Dale Asberry talks about some reasons why he feels distributed systems are so hard to work with.Introduction
In one sentence, here's why: humans are notoriously bad at keeping "self" distinct from "other". Egomania, projection (transference), and enmeshment are well-known symptoms of this problem. OK, so I hear you saying, "yeah, but what does this have to do with programming?" It certainly seems absurd to suggest that if we are bad at something we know the most about (our "selves"), how could we possibly say that we have a good approach for the programming analogues - objects, modules, etc.Conclusion
Hopefully it isn't too difficult to see that people are bad at recognizing differences between self and others. It should also not be too hard to see that these difficulties would spill over into programming.
We should also recognize that other factors aggravate the problem and further discourage decoupling. One, it's a hard problem to see, let alone, to solve. Two, if developers don't keep on top of, and continually remove, dependencies, the harder it gets to remove them. Third, these problems are exacerbated by the fact that the original team (and especially consultants) leave the project taking hard-learned domain expertise with them sometimes to avoid the negative consequences of blame.
Distributed applications are particularly hard-hit by these things. Distributed applications are inherently more difficult than "standard" applications because they simply cannot be built without making them very decoupled. (See Carlos' coupling table above).
On the positive side, many very bright people have seen solutions to overcoming these dependency problems. The solutions are subtle and complex which means that they can't be applied in cookie-cutter fashion. If developers assimilate these solutions into their personal knowledge base then all types of applications can be taken to the next level of complexity.
Read Why is Distributed so Hard?
I disagree with the concept of "self" and "other" being
the source of strife with regard to Distributed Computing.
I also don't go for the anthropomorphic (egomania, transference)
It is more (in my mind) a concept of "here" and "there".
When designing and implementing distributed applications,
architects and developers need to understand the concepts
and the fundemental differences between a logical application
and a physical deployment.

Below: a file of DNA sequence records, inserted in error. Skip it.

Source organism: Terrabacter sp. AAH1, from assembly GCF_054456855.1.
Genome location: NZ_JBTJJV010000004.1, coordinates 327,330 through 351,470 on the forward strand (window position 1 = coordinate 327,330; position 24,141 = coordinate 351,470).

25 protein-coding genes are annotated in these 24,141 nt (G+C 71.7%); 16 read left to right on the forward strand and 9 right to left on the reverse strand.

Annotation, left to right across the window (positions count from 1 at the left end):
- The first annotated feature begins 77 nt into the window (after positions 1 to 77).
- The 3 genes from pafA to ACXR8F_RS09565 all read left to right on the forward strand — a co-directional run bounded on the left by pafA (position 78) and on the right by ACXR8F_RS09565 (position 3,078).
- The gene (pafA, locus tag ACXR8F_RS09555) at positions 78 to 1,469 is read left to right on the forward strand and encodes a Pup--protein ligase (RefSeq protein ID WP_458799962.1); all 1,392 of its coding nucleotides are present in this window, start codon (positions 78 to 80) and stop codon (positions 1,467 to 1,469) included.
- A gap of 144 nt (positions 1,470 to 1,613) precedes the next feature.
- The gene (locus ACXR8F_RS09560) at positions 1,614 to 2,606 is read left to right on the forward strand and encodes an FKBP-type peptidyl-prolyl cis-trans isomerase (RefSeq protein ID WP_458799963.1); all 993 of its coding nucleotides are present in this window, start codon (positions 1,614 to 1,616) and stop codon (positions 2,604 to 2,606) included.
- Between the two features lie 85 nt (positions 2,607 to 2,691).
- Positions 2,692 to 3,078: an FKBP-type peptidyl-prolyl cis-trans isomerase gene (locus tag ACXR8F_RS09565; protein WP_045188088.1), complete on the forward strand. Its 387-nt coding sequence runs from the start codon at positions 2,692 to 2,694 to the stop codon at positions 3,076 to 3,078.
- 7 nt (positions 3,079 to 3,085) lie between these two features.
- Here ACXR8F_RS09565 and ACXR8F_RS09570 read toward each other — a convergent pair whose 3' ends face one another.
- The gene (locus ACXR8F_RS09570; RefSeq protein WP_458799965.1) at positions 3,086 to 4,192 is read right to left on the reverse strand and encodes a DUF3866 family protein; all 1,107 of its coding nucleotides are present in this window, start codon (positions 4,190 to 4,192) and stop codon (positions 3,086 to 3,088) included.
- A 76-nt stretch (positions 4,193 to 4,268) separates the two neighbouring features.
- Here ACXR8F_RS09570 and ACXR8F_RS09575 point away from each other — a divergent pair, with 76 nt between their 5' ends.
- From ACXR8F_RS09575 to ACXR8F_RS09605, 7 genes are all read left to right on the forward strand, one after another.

Whilst designing a distributed application from the logical
sense, everthing happens in one place, i.e. a single address
space. However, when it come to deployment, the single logical
application should be able to be "split" with its various parts
physically residing in multiple address spaces.
It is still a single logical application, but physical distributed.
J2EE helps in a large part to make this location transparency
possible and distributed computing (in the Java sense) practical.
Design as if everything happens "here". Implement with a mind
to it actually happening "here" and (possibly) "there".
With that said, it has been my experience that some (not all)
organisations I have come across actually do not do distributed
Case 1. An application is completely self-contained in a single EAR
file deployed on a single server. Single address space. May be on a remote
server, but it does not qualify as distributed computing.
Case 2. An application is completely self-contained in a single EAR
file and deployed to every node in a cluster. Still single address
space (on a single node) and thus does qualify as distributed. Just
like Case 2, just n times, but more available.
Case 3. A (single logical) application composed of two or more
EAR files is depolyed on different nodes. This is distributed computing.
It is here that issues such as serialisation become very important. That
"bread crumbs" you persisted locally in component X which is needed
by component Y may not be found because it is not running "locally"...
It not a matter of "self" and "other", but "here" not being where
you put it, or expected it, because "here" is now "there".
Just my thoughts.
In my own post I noticed that I dropped
an important word. The word "not".
The phrase in Case 2 "...and thus does qualify..."
should have read "...and thus does not qualify...".
Too quick on the "send" button.
Jim Waldo, et al answered this question in 1994:http://research.sun.com/techrep/1994/smli_tr-94-29.pdf
Read and learn.
I'd strongly recommend people take a look at Erlang's model for developing concurrent and distributed applications. No thread, no shared state, only message passing, concurrent activities are modeled with lightweight processes. Each process is easier to write, reason and maintain.http://c2.com/cgi/wiki?ErlangLanguage
I don't really think the philosophical concepts of 'self' and 'other' apply to distributed computing. I can see why you'd want to use them but it doesn't make sense.
One of the typical arguments regarding personal identity theory, existentialism, etc., etc., is the fact the we can't really divulge the purposes within another's mind. Levinas is fairly much a great thinker in this regard.
Using an API, which charts the behaviour of an interface, in a business orientated machine is far different. It states purpose.